LIMA, July 26 (Reuters) - President Ollanta Humala’s party held onto the leadership post in Congress in a vote on Thursday, a sign the one-time leftist still has sway in parliament and that long-delayed political appointments may soon be made.
Victor Isla of the Gana Peru party received 86 votes while Luisa Maria Cuculiza of the right-wing party led by Keiko Fujimori, who lost to Humala in last year’s election, got 42. Isla, a lawyer from the Amazonian region of Loreto, replaces Daniel Abuggatas, a former Humala aide.
Humala’s left-wing Gana Peru party won only 47 of 130 seats in Congress during last year’s election and had to stitch together alliances with centrist parties, especially former President Alejandro Toledo’s Peru Posible party, to pass legislation.
Humala was won approvals for a series of reforms he promised voters but several lawmakers have left Gana Peru in recent weeks complaining of his drift to the right and a harsh crackdown on anti-mining protests.
Lawmakers have also bickered for the past year over important appointments to key posts and failed to fill them - including two judgeships at the Constitutional Tribunal and the head of Peru’s influential and respected human rights office.
Investors are particularly concerned by Congress’s failure to appoint three members to the central bank’s board as required by the constitution.
Humala appointed three board members and asked renowned inflation-slayer Julio Velarde to stay on as central bank president a year ago.
Three members of the previous central bank board agreed to remain on an interim basis until Congress made new appointments, but then grew tired of the foot-dragging and started stepping down. Velarde has publicly complained about the delays, which could eventually hamper the bank’s ability to make long-term plans.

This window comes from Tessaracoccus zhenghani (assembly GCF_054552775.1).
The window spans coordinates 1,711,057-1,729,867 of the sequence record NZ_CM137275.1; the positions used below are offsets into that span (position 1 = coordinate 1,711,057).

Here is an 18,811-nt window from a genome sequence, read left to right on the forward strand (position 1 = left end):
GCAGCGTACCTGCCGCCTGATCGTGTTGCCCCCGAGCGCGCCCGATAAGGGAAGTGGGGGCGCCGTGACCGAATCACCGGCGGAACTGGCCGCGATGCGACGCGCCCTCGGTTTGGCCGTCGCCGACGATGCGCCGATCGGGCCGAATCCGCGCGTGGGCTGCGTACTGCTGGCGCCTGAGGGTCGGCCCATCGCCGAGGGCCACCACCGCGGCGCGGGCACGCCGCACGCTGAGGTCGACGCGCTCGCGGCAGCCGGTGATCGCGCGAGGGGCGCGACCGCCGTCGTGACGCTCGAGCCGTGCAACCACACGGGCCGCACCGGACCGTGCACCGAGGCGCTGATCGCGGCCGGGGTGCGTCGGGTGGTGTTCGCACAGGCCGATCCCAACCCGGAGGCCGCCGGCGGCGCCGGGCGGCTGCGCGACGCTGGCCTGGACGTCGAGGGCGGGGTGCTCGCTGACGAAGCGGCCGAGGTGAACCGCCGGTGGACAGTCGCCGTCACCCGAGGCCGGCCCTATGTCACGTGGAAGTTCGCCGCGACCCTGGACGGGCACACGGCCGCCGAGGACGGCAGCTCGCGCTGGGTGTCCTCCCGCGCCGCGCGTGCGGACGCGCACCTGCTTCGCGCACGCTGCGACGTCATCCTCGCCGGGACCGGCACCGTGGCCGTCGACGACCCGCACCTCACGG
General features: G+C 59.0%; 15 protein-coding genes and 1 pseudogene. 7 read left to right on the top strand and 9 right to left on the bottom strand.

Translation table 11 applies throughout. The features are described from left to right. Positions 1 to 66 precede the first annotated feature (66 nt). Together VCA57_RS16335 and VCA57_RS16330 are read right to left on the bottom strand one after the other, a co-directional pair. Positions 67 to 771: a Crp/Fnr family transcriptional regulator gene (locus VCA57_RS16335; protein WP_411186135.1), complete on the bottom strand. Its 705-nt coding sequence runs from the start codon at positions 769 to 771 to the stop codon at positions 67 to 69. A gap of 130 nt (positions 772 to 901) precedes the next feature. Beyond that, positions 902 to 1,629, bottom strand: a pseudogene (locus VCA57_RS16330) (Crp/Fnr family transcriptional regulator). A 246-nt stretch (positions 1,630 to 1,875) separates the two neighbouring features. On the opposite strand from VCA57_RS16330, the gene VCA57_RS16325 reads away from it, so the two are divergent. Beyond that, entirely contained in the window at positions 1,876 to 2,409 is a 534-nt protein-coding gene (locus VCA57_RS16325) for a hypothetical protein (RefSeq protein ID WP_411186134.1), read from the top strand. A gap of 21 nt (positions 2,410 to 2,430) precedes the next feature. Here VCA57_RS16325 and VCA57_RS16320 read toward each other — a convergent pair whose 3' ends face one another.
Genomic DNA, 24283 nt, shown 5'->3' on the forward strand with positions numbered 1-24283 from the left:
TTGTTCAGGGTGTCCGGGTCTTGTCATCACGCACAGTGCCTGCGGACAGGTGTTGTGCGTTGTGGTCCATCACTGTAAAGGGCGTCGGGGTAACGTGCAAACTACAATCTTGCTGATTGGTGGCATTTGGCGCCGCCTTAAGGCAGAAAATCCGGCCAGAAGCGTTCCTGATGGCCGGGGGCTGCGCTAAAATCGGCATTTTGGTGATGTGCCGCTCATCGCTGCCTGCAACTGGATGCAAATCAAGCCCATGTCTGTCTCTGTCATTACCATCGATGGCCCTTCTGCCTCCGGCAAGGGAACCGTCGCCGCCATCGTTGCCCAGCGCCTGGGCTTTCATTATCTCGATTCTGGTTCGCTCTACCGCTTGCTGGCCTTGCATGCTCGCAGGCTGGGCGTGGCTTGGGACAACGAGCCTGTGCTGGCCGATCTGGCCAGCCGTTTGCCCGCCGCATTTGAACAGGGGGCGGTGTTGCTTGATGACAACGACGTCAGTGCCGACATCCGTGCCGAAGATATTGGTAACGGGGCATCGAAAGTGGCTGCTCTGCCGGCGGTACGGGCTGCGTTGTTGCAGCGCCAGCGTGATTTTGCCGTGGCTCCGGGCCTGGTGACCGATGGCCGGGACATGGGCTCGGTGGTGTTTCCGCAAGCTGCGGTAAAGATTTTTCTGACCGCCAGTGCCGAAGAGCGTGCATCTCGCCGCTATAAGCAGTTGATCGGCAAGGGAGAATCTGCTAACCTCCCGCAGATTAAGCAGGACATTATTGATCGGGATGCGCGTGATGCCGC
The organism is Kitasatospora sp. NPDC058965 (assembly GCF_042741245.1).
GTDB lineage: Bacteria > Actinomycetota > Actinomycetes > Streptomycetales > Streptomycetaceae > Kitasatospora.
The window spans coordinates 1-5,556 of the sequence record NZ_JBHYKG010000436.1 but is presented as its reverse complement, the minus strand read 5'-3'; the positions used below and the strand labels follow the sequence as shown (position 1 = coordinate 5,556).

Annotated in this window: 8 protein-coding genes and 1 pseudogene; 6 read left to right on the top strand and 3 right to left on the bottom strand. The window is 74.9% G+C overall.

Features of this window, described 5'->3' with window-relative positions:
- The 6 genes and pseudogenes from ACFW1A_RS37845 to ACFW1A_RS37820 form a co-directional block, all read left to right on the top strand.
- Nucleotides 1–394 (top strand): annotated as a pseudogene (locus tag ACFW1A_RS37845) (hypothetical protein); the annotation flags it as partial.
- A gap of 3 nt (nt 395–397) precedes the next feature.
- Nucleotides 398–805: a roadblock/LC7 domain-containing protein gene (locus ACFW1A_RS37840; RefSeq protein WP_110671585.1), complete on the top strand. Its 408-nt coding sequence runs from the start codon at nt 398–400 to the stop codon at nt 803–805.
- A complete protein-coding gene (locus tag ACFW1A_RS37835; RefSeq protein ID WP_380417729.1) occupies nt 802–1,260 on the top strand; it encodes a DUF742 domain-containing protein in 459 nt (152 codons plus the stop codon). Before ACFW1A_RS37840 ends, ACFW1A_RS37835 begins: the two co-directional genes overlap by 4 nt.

“We are aware that it is necessary to work together to build a parliamentary agenda that will permit us to organize legislation with the central government,” Isla said after a swearing-in ceremony.
Despite the delays in appointments, Humala managed to push ahead with reforms throughout his first year in office and this month signed into law the most significant changes to the country’s private pension fund system in its 20-year history.
The pension law is designed to lower fees and sign up more affiliates, while earlier this year Congress gave the finance ministry special powers to implement a tax reform aimed at raising state revenue by curbing rampant tax evasion.
Earlier, Congress raised royalties paid by mining firms after negotiating with companies and passed a law requiring indigenous communities to be consulted about natural resource extraction projects or laws that affect their lands.
Lawmakers in Peru, where new, personality-driven political parties are formed around presidential candidates every five years, typically have little party loyalty, making their legislative decisions difficult to predict.